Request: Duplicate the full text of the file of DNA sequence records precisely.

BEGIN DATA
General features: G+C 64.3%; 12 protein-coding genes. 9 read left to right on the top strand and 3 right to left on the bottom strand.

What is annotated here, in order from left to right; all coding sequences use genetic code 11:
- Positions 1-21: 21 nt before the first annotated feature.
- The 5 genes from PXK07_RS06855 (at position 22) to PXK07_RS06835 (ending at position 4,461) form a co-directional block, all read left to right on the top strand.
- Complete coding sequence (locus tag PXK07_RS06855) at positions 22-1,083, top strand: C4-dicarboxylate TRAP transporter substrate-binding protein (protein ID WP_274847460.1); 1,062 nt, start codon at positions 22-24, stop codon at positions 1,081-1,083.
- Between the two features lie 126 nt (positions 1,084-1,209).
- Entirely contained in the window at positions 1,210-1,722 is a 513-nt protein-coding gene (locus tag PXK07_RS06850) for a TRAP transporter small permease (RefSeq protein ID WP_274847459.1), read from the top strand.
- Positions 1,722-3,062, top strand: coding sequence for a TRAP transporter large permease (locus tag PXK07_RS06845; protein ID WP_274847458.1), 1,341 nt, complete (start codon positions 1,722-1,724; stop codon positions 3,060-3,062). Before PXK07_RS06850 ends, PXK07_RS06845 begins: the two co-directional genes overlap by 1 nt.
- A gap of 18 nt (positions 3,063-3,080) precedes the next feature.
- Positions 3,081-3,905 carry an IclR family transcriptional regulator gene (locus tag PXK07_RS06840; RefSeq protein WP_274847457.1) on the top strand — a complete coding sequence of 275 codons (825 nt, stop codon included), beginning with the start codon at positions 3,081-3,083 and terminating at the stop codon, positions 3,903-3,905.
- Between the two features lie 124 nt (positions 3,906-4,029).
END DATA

General features: G+C 64.3%; 12 protein-coding genes. 9 read left to right on the top strand and 3 right to left on the bottom strand.

What is annotated here, in order from left to right; all coding sequences use genetic code 11:
- Positions 1-21: 21 nt before the first annotated feature.
- The 5 genes from PXK07_RS06855 (at position 22) to PXK07_RS06835 (ending at position 4,461) form a co-directional block, all read left to right on the top strand.
- Complete coding sequence (locus tag PXK07_RS06855) at positions 22-1,083, top strand: C4-dicarboxylate TRAP transporter substrate-binding protein (protein ID WP_274847460.1); 1,062 nt, start codon at positions 22-24, stop codon at positions 1,081-1,083.
- Between the two features lie 126 nt (positions 1,084-1,209).
- Entirely contained in the window at positions 1,210-1,722 is a 513-nt protein-coding gene (locus tag PXK07_RS06850) for a TRAP transporter small permease (RefSeq protein ID WP_274847459.1), read from the top strand.
- Positions 1,722-3,062, top strand: coding sequence for a TRAP transporter large permease (locus tag PXK07_RS06845; protein ID WP_274847458.1), 1,341 nt, complete (start codon positions 1,722-1,724; stop codon positions 3,060-3,062). Before PXK07_RS06850 ends, PXK07_RS06845 begins: the two co-directional genes overlap by 1 nt.
- A gap of 18 nt (positions 3,063-3,080) precedes the next feature.
- Positions 3,081-3,905 carry an IclR family transcriptional regulator gene (locus tag PXK07_RS06840; RefSeq protein WP_274847457.1) on the top strand — a complete coding sequence of 275 codons (825 nt, stop codon included), beginning with the start codon at positions 3,081-3,083 and terminating at the stop codon, positions 3,903-3,905.
- Between the two features lie 124 nt (positions 3,906-4,029).